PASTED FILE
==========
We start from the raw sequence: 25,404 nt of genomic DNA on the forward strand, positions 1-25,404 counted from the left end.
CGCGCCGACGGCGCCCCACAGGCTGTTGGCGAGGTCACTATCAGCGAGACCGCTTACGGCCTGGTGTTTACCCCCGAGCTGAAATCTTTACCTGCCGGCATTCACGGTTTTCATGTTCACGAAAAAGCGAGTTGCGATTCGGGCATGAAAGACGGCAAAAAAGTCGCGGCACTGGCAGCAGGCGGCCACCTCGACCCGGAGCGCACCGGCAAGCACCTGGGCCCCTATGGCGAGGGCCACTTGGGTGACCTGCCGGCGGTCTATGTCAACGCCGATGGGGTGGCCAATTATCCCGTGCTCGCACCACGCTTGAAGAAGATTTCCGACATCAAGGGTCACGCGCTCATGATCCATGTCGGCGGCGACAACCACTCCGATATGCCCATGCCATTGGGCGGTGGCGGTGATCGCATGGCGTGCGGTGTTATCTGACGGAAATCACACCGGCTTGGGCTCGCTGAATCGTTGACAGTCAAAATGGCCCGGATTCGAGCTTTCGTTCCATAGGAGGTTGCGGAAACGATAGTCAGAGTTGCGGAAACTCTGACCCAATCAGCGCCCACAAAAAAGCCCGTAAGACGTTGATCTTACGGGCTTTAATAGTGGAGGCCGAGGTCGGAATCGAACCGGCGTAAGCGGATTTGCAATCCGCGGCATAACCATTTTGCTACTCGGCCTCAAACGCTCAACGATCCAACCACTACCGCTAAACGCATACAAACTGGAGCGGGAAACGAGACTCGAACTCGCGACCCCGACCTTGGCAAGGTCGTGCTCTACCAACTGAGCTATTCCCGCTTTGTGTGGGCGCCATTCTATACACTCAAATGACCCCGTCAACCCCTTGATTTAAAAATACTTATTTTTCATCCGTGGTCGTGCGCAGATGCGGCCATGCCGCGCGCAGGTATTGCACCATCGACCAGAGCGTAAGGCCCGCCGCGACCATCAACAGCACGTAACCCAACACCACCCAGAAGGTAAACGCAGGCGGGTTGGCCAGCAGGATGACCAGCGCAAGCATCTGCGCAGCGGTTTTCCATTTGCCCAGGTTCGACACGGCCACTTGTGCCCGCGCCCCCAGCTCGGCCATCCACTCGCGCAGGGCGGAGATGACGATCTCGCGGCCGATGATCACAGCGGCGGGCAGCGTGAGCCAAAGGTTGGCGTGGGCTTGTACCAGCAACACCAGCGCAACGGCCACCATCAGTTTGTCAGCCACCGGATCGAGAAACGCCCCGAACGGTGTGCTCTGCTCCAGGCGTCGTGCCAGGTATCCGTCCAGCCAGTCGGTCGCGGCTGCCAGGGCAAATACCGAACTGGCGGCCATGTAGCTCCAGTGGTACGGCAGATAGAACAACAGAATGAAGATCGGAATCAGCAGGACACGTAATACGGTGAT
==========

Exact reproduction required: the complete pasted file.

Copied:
We start from the raw sequence: 25,404 nt of genomic DNA on the forward strand, positions 1-25,404 counted from the left end.
CGCGCCGACGGCGCCCCACAGGCTGTTGGCGAGGTCACTATCAGCGAGACCGCTTACGGCCTGGTGTTTACCCCCGAGCTGAAATCTTTACCTGCCGGCATTCACGGTTTTCATGTTCACGAAAAAGCGAGTTGCGATTCGGGCATGAAAGACGGCAAAAAAGTCGCGGCACTGGCAGCAGGCGGCCACCTCGACCCGGAGCGCACCGGCAAGCACCTGGGCCCCTATGGCGAGGGCCACTTGGGTGACCTGCCGGCGGTCTATGTCAACGCCGATGGGGTGGCCAATTATCCCGTGCTCGCACCACGCTTGAAGAAGATTTCCGACATCAAGGGTCACGCGCTCATGATCCATGTCGGCGGCGACAACCACTCCGATATGCCCATGCCATTGGGCGGTGGCGGTGATCGCATGGCGTGCGGTGTTATCTGACGGAAATCACACCGGCTTGGGCTCGCTGAATCGTTGACAGTCAAAATGGCCCGGATTCGAGCTTTCGTTCCATAGGAGGTTGCGGAAACGATAGTCAGAGTTGCGGAAACTCTGACCCAATCAGCGCCCACAAAAAAGCCCGTAAGACGTTGATCTTACGGGCTTTAATAGTGGAGGCCGAGGTCGGAATCGAACCGGCGTAAGCGGATTTGCAATCCGCGGCATAACCATTTTGCTACTCGGCCTCAAACGCTCAACGATCCAACCACTACCGCTAAACGCATACAAACTGGAGCGGGAAACGAGACTCGAACTCGCGACCCCGACCTTGGCAAGGTCGTGCTCTACCAACTGAGCTATTCCCGCTTTGTGTGGGCGCCATTCTATACACTCAAATGACCCCGTCAACCCCTTGATTTAAAAATACTTATTTTTCATCCGTGGTCGTGCGCAGATGCGGCCATGCCGCGCGCAGGTATTGCACCATCGACCAGAGCGTAAGGCCCGCCGCGACCATCAACAGCACGTAACCCAACACCACCCAGAAGGTAAACGCAGGCGGGTTGGCCAGCAGGATGACCAGCGCAAGCATCTGCGCAGCGGTTTTCCATTTGCCCAGGTTCGACACGGCCACTTGTGCCCGCGCCCCCAGCTCGGCCATCCACTCGCGCAGGGCGGAGATGACGATCTCGCGGCCGATGATCACAGCGGCGGGCAGCGTGAGCCAAAGGTTGGCGTGGGCTTGTACCAGCAACACCAGCGCAACGGCCACCATCAGTTTGTCAGCCACCGGATCGAGAAACGCCCCGAACGGTGTGCTCTGCTCCAGGCGTCGTGCCAGGTATCCGTCCAGCCAGTCGGTCGCGGCTGCCAGGGCAAATACCGAACTGGCGGCCATGTAGCTCCAGTGGTACGGCAGATAGAACAACAGAATGAAGATCGGAATCAGCAGGACACGTAATACGGTGAT